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How N.J.'s 23-cent gas tax increase could fluctuate

Thursday, June 23, 2016   (0 Comments)
Posted by: Aidan Sander
Share | 06/23/16

Lawmakers behind a proposed 12.5 percent tax on gasoline sold in New Jersey announced the tax rate could fluctuate from year to year as gas prices and consumption rise and fall. Sens. Steve Oroho (R-Sussex) and Paul Sarlo (D-Bergen), sponsors of the plan to raise money for transportation projects, said Wednesday they will amend the legislation to charge motorists less if gas prices or consumption increase, bringing in higher revenue than expected, or more if they decline, bringing in less.

The proposed amendment would effectively freeze the amount of money the state expects to collect from the tax to the amount of revenue it collects in the first year. A 12.5 percent tax on gas is about 23 cents a gallon, based on current prices, and would generate about $1.4 billion in tax revenue for the Transportation Trust Fund. The new tax would be charged in addition to a 14.5-cent-per-gallon tax drivers already pay.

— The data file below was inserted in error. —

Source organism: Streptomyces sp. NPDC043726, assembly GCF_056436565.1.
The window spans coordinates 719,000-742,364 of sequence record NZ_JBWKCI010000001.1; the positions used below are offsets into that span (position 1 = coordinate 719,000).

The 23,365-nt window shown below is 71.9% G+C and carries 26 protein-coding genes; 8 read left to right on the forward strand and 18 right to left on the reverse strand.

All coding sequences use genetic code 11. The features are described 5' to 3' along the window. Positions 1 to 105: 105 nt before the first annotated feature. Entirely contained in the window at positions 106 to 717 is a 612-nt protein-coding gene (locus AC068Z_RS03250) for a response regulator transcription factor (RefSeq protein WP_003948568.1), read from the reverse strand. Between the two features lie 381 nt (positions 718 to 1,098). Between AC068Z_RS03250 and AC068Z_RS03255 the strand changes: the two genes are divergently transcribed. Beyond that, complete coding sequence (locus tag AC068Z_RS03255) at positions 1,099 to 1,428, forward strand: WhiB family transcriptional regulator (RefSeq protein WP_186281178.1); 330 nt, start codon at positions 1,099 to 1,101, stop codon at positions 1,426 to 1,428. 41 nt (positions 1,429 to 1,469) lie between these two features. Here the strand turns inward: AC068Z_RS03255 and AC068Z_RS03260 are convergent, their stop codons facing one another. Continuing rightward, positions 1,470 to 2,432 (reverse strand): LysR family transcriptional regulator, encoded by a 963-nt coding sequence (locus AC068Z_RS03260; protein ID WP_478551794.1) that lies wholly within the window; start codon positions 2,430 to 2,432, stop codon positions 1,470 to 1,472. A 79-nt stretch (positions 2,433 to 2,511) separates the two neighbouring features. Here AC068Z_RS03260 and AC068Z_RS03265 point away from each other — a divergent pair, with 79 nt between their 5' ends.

If the tax increase becomes law, drivers will pay a 12.5 percent tax the first year. According to the sponsors, the state treasurer would then adjust the tax rate up or down each year based on consumption forecasts to bring in approximately the same amount of money each year. There will also be a smoothing effect, so if the tax comes up short one year, drivers will have to make up for it in the next. And if the state collects too much in one year, drivers will get a discount the next year.

The change would eliminate the need for a tax cap the sponsors included in the original bill, introduced Monday in the Senate and Assembly. That would have limited the 14.5 cent-a-gallon and 12.5-percent taxes on gasoline to 52 cents per gallon. With $1.4 billion in new funding a year, lawmakers said they expect to be able to finance a 10-year, $20 billion transportation program.

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